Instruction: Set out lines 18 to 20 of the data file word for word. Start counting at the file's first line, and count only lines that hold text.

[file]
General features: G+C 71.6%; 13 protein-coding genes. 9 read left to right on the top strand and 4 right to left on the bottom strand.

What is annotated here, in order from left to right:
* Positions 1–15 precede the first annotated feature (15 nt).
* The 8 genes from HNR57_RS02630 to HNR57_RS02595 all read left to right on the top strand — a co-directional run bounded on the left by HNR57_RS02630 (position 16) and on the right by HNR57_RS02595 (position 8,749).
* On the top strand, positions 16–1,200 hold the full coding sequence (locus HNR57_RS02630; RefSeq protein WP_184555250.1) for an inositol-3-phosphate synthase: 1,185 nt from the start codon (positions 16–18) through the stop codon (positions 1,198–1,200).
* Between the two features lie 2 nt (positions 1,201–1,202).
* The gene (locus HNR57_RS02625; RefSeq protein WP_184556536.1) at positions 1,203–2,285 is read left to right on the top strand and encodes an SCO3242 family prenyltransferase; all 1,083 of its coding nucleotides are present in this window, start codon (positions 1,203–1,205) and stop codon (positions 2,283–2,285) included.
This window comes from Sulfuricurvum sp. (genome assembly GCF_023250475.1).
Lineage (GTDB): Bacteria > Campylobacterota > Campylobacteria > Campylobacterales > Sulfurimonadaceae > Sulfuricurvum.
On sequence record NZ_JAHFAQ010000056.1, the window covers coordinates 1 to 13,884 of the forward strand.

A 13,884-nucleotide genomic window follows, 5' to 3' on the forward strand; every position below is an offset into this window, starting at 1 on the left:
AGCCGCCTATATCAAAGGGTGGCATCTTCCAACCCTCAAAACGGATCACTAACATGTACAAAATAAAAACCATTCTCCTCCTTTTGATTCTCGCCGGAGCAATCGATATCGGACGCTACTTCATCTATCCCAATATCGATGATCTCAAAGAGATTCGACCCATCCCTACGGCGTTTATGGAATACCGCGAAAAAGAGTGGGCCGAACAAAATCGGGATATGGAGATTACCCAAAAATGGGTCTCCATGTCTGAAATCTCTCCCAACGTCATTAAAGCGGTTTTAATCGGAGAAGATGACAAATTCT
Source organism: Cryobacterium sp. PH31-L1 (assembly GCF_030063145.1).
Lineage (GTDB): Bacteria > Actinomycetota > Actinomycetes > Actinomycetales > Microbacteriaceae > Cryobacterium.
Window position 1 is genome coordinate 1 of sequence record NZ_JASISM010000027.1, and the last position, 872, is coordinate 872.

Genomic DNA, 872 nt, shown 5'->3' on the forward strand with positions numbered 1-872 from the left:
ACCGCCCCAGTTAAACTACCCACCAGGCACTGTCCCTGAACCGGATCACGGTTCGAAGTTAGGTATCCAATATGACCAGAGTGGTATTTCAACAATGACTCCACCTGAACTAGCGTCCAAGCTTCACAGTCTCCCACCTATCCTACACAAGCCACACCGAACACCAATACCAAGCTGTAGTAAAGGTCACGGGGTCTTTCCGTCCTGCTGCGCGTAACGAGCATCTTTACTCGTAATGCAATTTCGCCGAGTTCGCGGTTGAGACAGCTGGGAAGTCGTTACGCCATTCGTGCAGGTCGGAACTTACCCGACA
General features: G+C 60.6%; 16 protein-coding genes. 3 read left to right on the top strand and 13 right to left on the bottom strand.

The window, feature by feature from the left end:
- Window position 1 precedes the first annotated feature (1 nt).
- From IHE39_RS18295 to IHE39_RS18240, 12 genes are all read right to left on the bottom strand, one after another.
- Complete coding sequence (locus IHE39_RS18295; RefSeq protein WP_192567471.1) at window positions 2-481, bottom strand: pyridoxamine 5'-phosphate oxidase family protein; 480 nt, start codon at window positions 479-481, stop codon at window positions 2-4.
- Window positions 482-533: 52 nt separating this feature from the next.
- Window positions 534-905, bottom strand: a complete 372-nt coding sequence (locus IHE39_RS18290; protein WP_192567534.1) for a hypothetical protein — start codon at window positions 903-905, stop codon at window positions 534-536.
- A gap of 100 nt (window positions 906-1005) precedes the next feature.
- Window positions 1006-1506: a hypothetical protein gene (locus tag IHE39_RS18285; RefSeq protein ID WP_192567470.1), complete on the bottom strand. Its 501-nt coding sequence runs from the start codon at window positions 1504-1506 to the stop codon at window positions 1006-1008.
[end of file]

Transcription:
General features: G+C 60.6%; 16 protein-coding genes. 3 read left to right on the top strand and 13 right to left on the bottom strand.

The window, feature by feature from the left end:
- Window position 1 precedes the first annotated feature (1 nt).